Developing into Development
March 5, 2008 8:05 AM   Subscribe

Inspired somewhat by threads here and here, I'm winding down a career in corporate training and development and want to wind up my work life in international development, without going back to school (I already have a masters). How can I start a network in this area?

I have some transferable skills in a number of areas, my thought is by getting my name out there through attending conferences, volunteering, and maybe internships, I can score an entry level position somewhere. Salary is not a major consideration but eventually I need to have one. I'm torn between being involved in direct service and working on a more global level to address some of the issues raised about NGO's in the linked threads.

What is the most effective way to begin this adventure? Are there any conferences that anyone can recommend attending? I have a tie to a small NGO in India that will let me put their name on a nametag for credibility purposes. Would this be an advantage?
posted by Xurando to Work & Money (4 answers total) 2 users marked this as a favorite
In Vermont, you should try dropping into the American Friends Service Committee.
posted by parmanparman at 8:13 AM on March 5, 2008

If you are in Vermont, there is at least one international development consulting firm based in the area...they had a table at a DC-based grad school career fair I attended last fall, which I specifically remember since their vestigial DC office wasn't hiring. Apologies for not remembering the firm's name, but there should be some way of looking it up--they'd probably have good contacts.
posted by kittyprecious at 9:00 AM on March 5, 2008

The firm is ARD.
Also look at Project Harmony, Population Media, and SIT in Brattleboro.
Sorry for lack of links. On phone.
posted by k8t at 10:52 AM on March 5, 2008

I'm torn between being involved in direct service and working on a more global level to address some of the issues raised about NGO's in the linked threads.

Tell me about it.

I have 5 years experience in retail merchandising / management (I was a buyer for Macy's before leaving retail for the consulting industry). The majority of my 3 years since in consulting has been supply chain management-focused work, which conveniently translates nicely into a lot of the work that many relief/development orgs do in 3rd world environs. I was very blessed indeed to land a role with the very small non-profit consulting practice my company does with such orgs, so while I'm on half-salary as part of this project, I have the safety net of my job waiting for me when I finish this.

But 6 months in the field has plunged me into hopeless love with this kind of work and I know beyond doubt that the corporate world will never placate me again. The only problem is striking the balance between direct service and working on a more global level.

I'm sitting in a boardroom in Lusaka, Zambia, at the moment and its not at all glamorous, we're far from the field ops, but we are creating management strategies that will provide synergies across the organization, consolidating purchasing power from diverse bases, and institute best practices for supply chain management that aren't currently being adhered to.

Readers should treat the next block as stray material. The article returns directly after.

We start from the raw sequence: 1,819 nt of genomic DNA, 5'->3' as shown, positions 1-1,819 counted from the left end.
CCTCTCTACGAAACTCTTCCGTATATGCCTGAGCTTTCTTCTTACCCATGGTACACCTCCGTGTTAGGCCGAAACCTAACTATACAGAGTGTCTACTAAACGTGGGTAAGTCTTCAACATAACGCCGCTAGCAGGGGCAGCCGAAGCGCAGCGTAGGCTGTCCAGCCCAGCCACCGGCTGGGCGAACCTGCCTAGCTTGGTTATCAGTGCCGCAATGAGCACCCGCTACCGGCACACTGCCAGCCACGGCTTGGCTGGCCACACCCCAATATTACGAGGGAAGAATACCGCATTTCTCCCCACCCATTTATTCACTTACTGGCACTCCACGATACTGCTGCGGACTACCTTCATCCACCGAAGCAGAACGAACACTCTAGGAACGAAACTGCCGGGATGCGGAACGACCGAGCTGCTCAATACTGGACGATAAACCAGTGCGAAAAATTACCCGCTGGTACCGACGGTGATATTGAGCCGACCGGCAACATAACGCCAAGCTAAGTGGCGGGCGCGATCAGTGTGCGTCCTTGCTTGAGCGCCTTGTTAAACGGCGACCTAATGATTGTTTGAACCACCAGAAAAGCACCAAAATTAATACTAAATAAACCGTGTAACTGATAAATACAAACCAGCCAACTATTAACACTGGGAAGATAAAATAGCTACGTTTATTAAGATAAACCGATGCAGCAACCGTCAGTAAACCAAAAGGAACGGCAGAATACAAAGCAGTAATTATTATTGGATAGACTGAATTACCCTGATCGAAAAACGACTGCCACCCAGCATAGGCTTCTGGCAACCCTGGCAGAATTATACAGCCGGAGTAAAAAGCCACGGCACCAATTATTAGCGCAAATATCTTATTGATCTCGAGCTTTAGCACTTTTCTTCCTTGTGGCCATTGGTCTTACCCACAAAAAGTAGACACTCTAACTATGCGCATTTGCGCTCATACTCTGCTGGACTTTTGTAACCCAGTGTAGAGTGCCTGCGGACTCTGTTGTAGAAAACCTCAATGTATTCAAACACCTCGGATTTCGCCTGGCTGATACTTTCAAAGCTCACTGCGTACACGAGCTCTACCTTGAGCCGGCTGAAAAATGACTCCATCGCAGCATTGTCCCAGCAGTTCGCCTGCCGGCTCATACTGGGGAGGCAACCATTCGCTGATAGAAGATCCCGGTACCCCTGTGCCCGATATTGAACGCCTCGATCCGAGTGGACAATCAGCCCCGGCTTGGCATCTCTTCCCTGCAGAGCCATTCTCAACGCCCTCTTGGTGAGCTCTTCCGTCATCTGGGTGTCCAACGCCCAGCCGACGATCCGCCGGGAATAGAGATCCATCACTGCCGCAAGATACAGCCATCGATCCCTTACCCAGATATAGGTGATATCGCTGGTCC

I don't get to be the guy who's scooping out food at the distribution centers in the far-flung communities affected by famine or flood, but the kind of work I'm doing will ensure that more beneficiaries can be reached by more field workers because of the savings realized across the organization due to change we're implementing behind the scenes.

For me, personally, its become a matter of balancing my personal desires to get my hands dirty, as it were, with my knowledge and ability to help as much as I possibly can. I've had to accept the fact that I might be most effective in an air-conned office behind a computer, but hopefully with periodic field visits to see the fruits of my work. It was a mature decision to come to - there are people out there who can manage the warehouses in the field, but I'd have a little too much time on my hands in a position like that.

That said, my dream is to be working with / writing about child soldier rescue / rehab work, and I'm hoping to get to northern Uganda for a week near the end of this month (I'm also hoping to throw up a brief link or two on MeTa about what I'll be doing, stay tuned). Suffice to say I'm still struggling with striking that balance.

As far as specific direction on beginning your endeavor, I have to say that, unfortunately, as far as I've seen, the intl dev field is extremely diverse and not very well synchronized whatsoever. I know of no specific industry conferences or anything like that, but I'll ask around here at the org I'm working with and get back to you if I come up with anything. I think in the meantime your best bet is to start looking at the open roles that orgs that you're a fan of have posted on their websites.

For your first position, I'd definitely aim for in-field work, even if you decide that it isn't where you belong long-term. Its been strange / cool how often you run into other people in the field doing the same kind of work, and its very easy to make great connections once you're actually out there. Its kind of a neat camaraderie type thing - while these orgs might not be working together as well as they can, the people in them are generally pretty cognizant of the fact that we're all working towards the same ends.

You have at least one contact in your network for this venture - my email is in my profile.
posted by allkindsoftime at 11:18 PM on March 5, 2008

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